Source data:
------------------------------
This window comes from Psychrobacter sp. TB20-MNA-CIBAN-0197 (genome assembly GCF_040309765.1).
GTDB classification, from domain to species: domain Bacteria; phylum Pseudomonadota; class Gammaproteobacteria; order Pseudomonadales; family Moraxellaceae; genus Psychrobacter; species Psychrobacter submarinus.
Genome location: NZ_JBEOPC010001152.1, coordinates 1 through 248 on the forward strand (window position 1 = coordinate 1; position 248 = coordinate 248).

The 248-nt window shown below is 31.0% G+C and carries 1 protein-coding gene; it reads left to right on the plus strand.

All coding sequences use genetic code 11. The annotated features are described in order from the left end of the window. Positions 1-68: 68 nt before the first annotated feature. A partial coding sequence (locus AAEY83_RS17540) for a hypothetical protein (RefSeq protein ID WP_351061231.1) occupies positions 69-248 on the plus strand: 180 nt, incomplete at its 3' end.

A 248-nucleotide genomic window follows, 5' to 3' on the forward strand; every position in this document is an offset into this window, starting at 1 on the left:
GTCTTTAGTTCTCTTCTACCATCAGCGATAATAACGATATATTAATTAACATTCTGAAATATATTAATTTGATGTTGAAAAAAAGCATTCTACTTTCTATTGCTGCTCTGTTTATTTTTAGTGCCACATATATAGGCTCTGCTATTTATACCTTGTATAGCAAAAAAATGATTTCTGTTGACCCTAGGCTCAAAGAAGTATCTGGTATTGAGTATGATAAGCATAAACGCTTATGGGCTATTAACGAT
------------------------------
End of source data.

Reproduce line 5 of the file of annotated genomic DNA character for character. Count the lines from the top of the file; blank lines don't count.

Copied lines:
All coding sequences use genetic code 11. The annotated features are described in order from the left end of the window. Positions 1-68: 68 nt before the first annotated feature. A partial coding sequence (locus AAEY83_RS17540) for a hypothetical protein (RefSeq protein ID WP_351061231.1) occupies positions 69-248 on the plus strand: 180 nt, incomplete at its 3' end.